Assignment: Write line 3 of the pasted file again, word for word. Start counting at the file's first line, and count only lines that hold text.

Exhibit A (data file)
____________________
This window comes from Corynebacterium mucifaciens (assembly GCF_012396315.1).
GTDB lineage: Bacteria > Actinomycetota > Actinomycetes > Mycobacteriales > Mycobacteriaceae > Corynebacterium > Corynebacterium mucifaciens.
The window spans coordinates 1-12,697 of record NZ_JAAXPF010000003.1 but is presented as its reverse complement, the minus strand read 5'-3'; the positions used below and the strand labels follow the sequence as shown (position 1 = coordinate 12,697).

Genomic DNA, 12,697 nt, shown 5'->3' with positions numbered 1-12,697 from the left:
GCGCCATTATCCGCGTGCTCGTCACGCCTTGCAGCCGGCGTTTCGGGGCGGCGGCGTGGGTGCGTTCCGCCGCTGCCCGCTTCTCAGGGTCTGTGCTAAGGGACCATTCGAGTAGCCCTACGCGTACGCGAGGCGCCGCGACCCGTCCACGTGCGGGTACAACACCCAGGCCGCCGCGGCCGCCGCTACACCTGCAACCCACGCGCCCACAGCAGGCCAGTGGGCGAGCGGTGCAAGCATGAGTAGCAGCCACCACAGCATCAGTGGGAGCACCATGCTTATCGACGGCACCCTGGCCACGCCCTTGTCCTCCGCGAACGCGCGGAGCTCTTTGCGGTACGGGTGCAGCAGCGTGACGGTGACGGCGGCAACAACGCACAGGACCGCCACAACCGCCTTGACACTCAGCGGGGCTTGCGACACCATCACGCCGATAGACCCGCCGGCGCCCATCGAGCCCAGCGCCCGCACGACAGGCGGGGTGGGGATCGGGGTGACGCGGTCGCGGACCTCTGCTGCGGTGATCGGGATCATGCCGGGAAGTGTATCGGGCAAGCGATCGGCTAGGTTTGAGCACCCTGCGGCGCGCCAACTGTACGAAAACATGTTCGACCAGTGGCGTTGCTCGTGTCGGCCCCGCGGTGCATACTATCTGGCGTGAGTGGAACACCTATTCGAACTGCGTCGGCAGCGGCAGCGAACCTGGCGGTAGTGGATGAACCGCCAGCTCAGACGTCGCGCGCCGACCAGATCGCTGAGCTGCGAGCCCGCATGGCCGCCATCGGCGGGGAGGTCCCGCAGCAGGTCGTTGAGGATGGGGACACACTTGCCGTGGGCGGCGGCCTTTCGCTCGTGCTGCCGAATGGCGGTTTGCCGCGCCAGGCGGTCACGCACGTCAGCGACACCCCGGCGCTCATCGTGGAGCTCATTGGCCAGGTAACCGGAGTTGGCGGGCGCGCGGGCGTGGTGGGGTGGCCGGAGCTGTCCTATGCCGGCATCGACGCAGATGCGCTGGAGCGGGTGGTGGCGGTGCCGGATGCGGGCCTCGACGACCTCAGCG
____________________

The window spans coordinates 1-12,697 of record NZ_JAAXPF010000003.1 but is presented as its reverse complement, the minus strand read 5'-3'; the positions used below and the strand labels follow the sequence as shown (position 1 = coordinate 12,697).